One night we talked on the corner of 47th Street and Madison at three in the morning. "Well, Sal, damn, I wish you weren't going, I really do, it'll be my first time in New York without my old buddy." And he said, "New York, I stop over in it, Frisco's my hometown. All the time I've been here I haven't had any girl but Inez -- this only happens to me in New York! Damn! But the mere thought of crossing that awful continent again-- Sal, we haven't talked straight in a long time." In New York we were always jumping around frantically with crowds of friends at drunken parties. It somehow didn't seem to fit Dean. He looked more like himself huddling in the cold, misty spray of the rain on empty Madison Avenue at night. "Inez loves me; she's told me and promised me I can do anything I want and there'll be a minimum of trouble. You see, man, you get older and troubles pile up. Someday you and me'll be coming down an alley together at sundown and looking in the cans to see."

"You mean we'll end up old bums?"

"Why not, man? Of course we will if we want to, and all that. There's no harm ending that way. You spend a whole life of non-interference with the wishes of others, including politicians and the rich, and nobody bothers you and you cut along and make it your own way." I agreed with him. He was reaching his Tao decisions in the simplest direct way. "What's your road, man?--holyboy road, madman road, rainbow road, guppy road, any road. It's an anywhere road for anybody anyhow. Where body how?" We nodded in the rain. "Sheeit, and you've go to look out for your boy. He ain't a man 'less he's a jumpin man -- do what the doctor say. I'll tell you, Sal, straight, no matter where I live, my trunk's always sticking out from under the bed, I'm ready to leave or get thrown out. I've decided to leave everthing out of my hands. You've seen me try and break my ass to make it and you know that it doesn't matter and we know time--how to slow it up and walk and dig and just old-fashioned spade kicks, what other kicks are there? We know." We sighed in the rain. It was falling all up and down the Hudson Valley that night. The great world piers of the sea-wide river were drenched in it, old steamboat landings at Poughkeepsie were drenched in it, old Split Rock Pond of sources was drenched in it, Vanderwhacker Mount was drenched in it.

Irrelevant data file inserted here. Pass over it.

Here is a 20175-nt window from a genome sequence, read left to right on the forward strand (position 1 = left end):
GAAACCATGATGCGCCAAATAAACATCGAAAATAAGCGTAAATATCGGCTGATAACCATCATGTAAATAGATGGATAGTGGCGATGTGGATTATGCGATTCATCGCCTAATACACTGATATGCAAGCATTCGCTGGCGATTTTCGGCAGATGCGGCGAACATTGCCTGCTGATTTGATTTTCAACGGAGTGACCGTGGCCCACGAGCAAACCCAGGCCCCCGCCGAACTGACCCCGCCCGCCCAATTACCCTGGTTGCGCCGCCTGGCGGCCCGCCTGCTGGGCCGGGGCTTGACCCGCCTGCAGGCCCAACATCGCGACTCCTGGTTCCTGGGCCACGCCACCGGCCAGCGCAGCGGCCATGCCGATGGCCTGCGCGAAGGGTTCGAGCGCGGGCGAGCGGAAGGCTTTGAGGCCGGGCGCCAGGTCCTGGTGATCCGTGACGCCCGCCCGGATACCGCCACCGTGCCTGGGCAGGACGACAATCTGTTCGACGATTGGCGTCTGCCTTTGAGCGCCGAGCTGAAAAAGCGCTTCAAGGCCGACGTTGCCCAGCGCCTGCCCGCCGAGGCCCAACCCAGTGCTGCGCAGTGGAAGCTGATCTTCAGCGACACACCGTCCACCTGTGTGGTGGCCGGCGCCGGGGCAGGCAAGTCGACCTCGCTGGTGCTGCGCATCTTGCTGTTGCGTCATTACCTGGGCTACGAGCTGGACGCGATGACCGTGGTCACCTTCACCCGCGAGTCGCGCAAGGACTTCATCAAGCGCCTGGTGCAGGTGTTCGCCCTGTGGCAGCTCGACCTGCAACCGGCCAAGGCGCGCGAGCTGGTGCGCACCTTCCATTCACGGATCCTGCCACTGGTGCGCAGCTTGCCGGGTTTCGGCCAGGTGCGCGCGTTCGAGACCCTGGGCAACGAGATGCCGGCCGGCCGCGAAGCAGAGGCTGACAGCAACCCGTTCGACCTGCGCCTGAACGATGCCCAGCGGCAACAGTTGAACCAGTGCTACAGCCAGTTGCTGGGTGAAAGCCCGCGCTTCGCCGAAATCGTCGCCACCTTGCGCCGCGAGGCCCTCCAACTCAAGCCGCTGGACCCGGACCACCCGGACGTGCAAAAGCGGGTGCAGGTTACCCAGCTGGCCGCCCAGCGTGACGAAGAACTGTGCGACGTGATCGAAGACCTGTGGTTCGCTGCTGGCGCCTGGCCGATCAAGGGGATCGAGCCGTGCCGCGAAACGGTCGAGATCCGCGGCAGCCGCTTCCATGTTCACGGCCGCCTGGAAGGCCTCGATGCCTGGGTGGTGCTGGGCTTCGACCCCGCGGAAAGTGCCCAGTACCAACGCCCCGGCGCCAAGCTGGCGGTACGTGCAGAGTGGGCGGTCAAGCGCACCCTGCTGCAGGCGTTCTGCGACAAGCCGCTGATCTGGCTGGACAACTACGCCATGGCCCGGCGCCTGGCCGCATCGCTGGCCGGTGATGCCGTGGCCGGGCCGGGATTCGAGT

"So," said Dean, "I'm cutting along in my life as it leads me..."

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June 13
Nondualism, Yogas and Personality Characteristics
by
Greg Goode, Ph.D.

Greg is editor of the Nondualism and Western Philosophers page and author of No Presence, No Absence.

Karma yoga, bhakti yoga, raja yoga, jnana yoga, mantra yoga, kundalini yoga -- what do the various yogas have to do with inquiry into nondualism? If “there's nothing to do,” then why are there yogas? Because not everyone follows a nondual course of inquiry. Nondualism is descriptive, not prescriptive. By itself, it never prescribes any course of action. But if one is already on a spiritual path or desires to begin one, the yogas are there. The various yogas all have their own story to tell about liberation, and can be pursued on their own. But as nondualism sees it, the yogas tend to serve as ramp-ups to non-dual inquiry itself. Whether practiced in a phase of life before, during or after one begins nondual inquiry, the yogas assist by developing the character and making the person well-balanced. This in turn decreases the chance that attachments and personality issues will arise that sidetrack one's nondual inquiry. For example, there is often thought to be a tension between the approach of the head and the approach of the heart. An overly intellectual approach can err on the side of dry arrogance and can lack love. An overly emotional approach can err on the side of sentimentality and a proprietary attachment to the deity or guru. Ideally, a balanced approach avoids these extremes.